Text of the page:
Funds are allocated for the same year that they are collected. If funds have been used up by the time an application is received, it will be transferred to the following year.
Corporate Tax Credit
Personal Tax Credit
Property Tax Assessment
Property Tax Exemption
State Bond Program
State Loan Program
Utility Grant Program
Utility Rebate Program
Rules, Regulations & Policies
Building Energy Code
Energy Standards for Public Buildings
Mandatory Utility Green Power Option
Public Benefits Fund
Renewables Portfolio Standard
Solar and Wind Access Law
Related Programs & Initiatives
The U.S. Department of Energy's Alternative Fuels and Advanced Vehicles Data Center (AFDC) provides a wide range of information and resources to enable the use of alternative fuels and other petroleum-reduction options, such as advanced vehicles, fuel blends, idle reduction and fuel economy. The AFDC site offers a database of state and federal laws and incentives related to alternative fuels and vehicles, air quality, fuel efficiency, and other transportation-related topics.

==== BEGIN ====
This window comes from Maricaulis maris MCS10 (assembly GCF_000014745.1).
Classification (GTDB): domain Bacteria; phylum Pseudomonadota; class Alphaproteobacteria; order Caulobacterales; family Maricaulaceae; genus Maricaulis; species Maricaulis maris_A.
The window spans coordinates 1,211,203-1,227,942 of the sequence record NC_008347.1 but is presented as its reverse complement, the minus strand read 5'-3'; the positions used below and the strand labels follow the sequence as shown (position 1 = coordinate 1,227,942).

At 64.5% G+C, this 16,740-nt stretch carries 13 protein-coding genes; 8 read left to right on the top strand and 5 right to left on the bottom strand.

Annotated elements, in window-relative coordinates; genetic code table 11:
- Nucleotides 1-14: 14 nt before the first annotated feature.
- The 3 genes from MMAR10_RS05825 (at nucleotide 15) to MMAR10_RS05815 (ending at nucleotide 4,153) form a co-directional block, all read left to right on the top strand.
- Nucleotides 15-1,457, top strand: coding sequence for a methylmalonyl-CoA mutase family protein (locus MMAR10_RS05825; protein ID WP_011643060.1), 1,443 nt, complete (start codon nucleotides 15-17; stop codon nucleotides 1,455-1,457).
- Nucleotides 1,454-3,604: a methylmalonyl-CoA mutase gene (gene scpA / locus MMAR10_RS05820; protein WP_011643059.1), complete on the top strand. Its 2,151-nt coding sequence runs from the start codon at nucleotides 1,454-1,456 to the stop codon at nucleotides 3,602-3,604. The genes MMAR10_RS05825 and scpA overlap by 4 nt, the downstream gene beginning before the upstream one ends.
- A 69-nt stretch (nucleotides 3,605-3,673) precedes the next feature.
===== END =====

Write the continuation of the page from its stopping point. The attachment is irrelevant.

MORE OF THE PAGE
The U.S. Department of Energy's Green Power Network provides news and information on green power markets and activities, including opportunities to buy green power. This site provides state-by-state information on green power marketing and utility green power programs. In addition, the site lists marketers of renewable energy credits (RECs), also known as green tags or renewable energy certificates, which represent the environmental attributes of the power produced from renewable energy projects.
The U.S. Department of Energy's Weatherization Assistance Program (WAP) enables low-income families to reduce their energy bills by making their homes more energy-efficient. Through this program, weatherization service providers install energy-efficiency measures in the homes of qualifying homeowners free of charge. The WAP program web site offers a state-by-state map of opportunities, projects and activities.
The U.S. Department of Energy's Wind Powering America site provides state-by-state information on wind projects and activities, including wind working groups, validated wind maps, anemometer loan programs, small wind guides, state-specific news, wind for schools, workshops and web casts.